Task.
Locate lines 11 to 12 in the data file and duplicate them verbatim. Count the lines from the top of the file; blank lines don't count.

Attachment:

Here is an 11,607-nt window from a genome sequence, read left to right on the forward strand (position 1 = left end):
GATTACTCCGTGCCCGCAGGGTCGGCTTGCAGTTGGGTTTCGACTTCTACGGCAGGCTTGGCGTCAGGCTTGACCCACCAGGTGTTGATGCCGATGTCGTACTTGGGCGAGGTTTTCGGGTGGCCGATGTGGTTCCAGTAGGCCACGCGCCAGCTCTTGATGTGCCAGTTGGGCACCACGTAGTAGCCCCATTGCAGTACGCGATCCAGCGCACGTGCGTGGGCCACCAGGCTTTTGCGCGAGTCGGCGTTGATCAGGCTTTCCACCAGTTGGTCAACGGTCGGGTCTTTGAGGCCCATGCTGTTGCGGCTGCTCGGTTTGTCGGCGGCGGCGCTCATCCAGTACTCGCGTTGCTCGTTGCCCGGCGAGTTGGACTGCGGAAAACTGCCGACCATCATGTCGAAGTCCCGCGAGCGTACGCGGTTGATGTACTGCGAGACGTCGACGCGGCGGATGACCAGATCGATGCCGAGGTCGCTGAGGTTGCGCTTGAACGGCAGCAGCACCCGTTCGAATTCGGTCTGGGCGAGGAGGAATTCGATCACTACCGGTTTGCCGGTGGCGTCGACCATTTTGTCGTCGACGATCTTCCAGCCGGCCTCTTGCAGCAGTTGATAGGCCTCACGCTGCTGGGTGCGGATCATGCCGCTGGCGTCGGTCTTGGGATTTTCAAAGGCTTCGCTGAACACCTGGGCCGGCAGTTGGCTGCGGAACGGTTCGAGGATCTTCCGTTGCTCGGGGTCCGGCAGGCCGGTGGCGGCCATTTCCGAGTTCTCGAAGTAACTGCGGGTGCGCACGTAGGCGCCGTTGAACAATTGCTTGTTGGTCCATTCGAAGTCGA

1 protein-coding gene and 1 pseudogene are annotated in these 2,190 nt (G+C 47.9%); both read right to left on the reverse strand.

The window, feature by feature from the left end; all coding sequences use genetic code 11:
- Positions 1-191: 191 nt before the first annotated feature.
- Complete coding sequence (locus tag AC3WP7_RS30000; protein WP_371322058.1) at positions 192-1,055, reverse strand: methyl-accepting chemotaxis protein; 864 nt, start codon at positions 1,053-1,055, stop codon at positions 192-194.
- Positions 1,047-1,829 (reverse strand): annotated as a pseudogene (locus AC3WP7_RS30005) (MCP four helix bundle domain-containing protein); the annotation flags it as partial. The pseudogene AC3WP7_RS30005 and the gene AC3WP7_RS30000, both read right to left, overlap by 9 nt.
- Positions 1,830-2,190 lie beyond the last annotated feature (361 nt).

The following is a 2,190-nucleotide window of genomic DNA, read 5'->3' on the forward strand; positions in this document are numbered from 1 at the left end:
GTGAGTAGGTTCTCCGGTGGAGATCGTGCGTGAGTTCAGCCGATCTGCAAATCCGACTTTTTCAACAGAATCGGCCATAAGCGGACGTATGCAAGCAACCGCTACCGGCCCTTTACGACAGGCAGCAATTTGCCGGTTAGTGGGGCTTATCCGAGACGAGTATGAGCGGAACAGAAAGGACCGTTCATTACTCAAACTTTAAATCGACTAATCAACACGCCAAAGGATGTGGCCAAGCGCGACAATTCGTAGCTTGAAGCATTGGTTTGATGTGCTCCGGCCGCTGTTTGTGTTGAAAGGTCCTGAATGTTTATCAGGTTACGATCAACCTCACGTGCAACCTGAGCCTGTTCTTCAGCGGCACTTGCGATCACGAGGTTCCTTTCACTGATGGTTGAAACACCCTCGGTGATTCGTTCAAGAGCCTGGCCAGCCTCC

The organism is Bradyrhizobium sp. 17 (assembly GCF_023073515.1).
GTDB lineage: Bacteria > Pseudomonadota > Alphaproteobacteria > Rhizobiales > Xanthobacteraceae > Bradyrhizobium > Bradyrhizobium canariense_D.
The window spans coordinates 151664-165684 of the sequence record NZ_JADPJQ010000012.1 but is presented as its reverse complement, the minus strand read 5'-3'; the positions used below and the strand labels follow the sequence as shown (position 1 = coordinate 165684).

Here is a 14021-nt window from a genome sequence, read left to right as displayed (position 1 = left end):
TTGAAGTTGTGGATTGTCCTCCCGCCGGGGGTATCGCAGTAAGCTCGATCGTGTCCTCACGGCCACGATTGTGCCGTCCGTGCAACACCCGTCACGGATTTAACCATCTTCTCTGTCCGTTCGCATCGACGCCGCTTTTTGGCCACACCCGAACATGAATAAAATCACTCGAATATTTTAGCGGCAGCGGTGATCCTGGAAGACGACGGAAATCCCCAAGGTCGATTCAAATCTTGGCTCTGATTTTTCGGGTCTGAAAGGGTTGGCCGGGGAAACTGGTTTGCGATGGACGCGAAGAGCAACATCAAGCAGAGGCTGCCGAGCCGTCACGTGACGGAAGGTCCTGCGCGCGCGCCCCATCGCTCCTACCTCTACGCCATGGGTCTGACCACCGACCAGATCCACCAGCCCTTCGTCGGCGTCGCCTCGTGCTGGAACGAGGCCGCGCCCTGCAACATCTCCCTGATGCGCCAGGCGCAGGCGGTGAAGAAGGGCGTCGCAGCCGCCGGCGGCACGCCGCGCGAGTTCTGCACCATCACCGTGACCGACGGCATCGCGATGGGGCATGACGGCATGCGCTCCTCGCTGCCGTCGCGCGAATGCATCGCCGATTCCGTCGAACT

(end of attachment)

The organism is Bradyrhizobium sp. 17 (assembly GCF_023073515.1).
GTDB lineage: Bacteria > Pseudomonadota > Alphaproteobacteria > Rhizobiales > Xanthobacteraceae > Bradyrhizobium > Bradyrhizobium canariense_D.